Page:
The other critical element to border infrastructure are our land ports of entry. These ports are just as crucial as their coastal counterparts, with billions in trade crossing by land every day. They also serve a national security interest, with Customs and Border Protection using them to facilitate everyday flow and preventing contraband from crossing our borders.
Nevertheless, many of these ports were built in the last century and are outdated. Such conditions are impairing CBP’s ability to perform their mission, leading to significant congestion, long wait times, and security concerns. These delays also pose an environmental and health risk for neighborhoods surrounding the ports because the idling cars spew harmful particulates into the air.
Local governments are trying to do their part by investing in and seeking funding for infrastructure around the ports. An example is the Stanton Street Bridge Intelligent Transportation System I am submitting for the committee’s consideration under the surface reauthorization process. Yet, because these ports play such a critical role for our national economy, I urge the committee to include a significant investment for inland port infrastructure and technology in H.R. 2 because the federal government has a stake in international trade and commerce.
Finally, I would like to call the committee’s attention to colonias, which exist exclusively along the U.S.-Mexico border. Sometimes referred to as “The Forgotten America”, these communities can oftentimes lack suitable roads, access to clean drinking water, and sewage treatment.
Last year the House of Representatives moved to include two of my colonia related amendments in the final version of H.R. 2. The first directed the Department of Transportation to conduct a study of colonia infrastructure and the second would have established the Colonia State of Good Repair Grant Program to address colonia surface infrastructure.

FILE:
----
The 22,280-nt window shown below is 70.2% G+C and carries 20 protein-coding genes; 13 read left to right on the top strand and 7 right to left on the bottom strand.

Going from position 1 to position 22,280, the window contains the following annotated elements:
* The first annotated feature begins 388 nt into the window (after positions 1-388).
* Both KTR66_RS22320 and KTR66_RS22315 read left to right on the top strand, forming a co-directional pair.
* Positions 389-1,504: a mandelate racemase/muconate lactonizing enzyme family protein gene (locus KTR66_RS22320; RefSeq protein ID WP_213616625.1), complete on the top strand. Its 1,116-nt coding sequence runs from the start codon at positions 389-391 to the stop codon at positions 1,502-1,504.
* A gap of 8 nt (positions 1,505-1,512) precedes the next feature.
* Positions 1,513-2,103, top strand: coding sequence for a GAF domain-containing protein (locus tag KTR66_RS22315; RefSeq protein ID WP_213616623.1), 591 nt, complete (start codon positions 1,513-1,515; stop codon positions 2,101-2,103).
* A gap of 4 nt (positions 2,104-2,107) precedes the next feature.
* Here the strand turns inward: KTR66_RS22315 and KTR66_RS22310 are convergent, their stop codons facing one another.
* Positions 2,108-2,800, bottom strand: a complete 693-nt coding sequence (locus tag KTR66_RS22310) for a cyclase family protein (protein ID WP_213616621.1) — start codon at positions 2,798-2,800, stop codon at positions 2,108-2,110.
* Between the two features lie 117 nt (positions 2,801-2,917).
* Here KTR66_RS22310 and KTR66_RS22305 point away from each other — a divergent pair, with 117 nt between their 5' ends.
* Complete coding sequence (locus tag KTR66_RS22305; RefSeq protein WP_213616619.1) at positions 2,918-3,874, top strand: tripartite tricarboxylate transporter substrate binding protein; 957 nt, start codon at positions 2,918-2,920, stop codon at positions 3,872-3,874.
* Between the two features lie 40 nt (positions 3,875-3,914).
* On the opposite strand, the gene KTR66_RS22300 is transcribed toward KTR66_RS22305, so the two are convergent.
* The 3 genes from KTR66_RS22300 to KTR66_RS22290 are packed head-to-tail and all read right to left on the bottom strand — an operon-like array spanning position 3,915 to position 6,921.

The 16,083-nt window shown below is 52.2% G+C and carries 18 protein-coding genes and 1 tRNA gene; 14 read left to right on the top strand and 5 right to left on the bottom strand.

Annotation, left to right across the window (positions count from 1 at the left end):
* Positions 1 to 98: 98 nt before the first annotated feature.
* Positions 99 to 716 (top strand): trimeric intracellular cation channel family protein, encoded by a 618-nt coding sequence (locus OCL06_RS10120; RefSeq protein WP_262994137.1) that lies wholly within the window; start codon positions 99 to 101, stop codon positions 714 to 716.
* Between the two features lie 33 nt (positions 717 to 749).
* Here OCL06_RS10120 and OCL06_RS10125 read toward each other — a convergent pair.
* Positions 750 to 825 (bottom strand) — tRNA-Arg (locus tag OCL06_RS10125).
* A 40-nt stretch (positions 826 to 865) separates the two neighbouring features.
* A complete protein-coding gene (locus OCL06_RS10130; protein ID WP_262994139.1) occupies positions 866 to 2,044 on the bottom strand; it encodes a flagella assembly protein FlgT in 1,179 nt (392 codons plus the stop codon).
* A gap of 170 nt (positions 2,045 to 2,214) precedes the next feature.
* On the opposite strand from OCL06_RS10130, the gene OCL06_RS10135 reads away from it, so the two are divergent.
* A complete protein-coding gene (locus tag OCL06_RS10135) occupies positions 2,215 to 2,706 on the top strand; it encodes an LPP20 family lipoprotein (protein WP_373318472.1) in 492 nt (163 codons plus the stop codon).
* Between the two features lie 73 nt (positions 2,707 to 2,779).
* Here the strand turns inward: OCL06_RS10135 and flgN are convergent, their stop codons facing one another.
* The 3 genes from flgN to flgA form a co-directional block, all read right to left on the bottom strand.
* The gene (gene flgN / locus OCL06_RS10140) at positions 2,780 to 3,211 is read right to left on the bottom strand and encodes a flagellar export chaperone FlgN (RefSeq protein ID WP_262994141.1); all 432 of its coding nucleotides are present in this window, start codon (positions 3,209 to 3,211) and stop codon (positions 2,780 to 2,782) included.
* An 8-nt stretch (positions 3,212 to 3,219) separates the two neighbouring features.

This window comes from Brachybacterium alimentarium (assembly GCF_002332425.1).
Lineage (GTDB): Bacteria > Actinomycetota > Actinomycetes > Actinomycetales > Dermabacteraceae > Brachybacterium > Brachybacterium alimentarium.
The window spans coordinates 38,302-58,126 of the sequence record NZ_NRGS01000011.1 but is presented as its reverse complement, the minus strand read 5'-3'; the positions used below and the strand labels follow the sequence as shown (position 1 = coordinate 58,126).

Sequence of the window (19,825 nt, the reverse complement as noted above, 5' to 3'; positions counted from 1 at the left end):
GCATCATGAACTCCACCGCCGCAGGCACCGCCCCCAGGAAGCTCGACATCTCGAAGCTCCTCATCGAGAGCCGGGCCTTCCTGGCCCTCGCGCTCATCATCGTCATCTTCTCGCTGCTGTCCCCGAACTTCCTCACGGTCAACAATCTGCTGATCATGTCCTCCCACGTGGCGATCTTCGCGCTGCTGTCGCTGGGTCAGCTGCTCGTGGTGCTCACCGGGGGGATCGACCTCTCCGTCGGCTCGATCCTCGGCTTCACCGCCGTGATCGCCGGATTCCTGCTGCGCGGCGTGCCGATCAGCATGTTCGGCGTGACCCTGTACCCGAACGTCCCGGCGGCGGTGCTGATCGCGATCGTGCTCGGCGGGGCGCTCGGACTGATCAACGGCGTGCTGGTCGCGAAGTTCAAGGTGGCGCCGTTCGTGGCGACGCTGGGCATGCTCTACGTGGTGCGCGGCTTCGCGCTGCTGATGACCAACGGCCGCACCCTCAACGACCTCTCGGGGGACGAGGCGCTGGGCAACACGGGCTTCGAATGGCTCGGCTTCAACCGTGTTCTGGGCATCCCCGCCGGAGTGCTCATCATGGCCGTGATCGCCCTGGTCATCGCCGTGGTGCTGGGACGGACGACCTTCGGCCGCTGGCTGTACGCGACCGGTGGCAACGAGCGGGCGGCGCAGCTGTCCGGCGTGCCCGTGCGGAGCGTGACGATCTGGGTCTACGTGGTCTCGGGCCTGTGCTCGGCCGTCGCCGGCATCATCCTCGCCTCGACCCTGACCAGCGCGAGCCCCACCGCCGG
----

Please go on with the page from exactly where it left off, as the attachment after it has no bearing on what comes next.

I am urging the committee to include these amendments in the coming version of H.R. 2 with one change. The Colonia State of Good Repair Grant Program needs to invest 500 million dollars over four years to make a real dent in the infrastructure needs of colonias across the border.
In addition to surface infrastructure, water infrastructure is desperately needed for all colonias. Based on a recent estimate, El Paso County will need approximately 700 million dollars to address colonia water and wastewater infrastructure.
While President Biden’s American Jobs Plan contains historic investments in these areas, I am concerned colonias will be left behind or put into programs where they need to compete with other regions for funding. That is why I urge you to set aside water infrastructure funds specifically for colonias and the local governments helming these projects. We must also ensure no local match is needed because putting together a match presents another barrier to access for these already economically disadvantaged communities.
Thank you for the opportunity to testify before you today and I look forward to collaborating with the committee further on H.R. 2.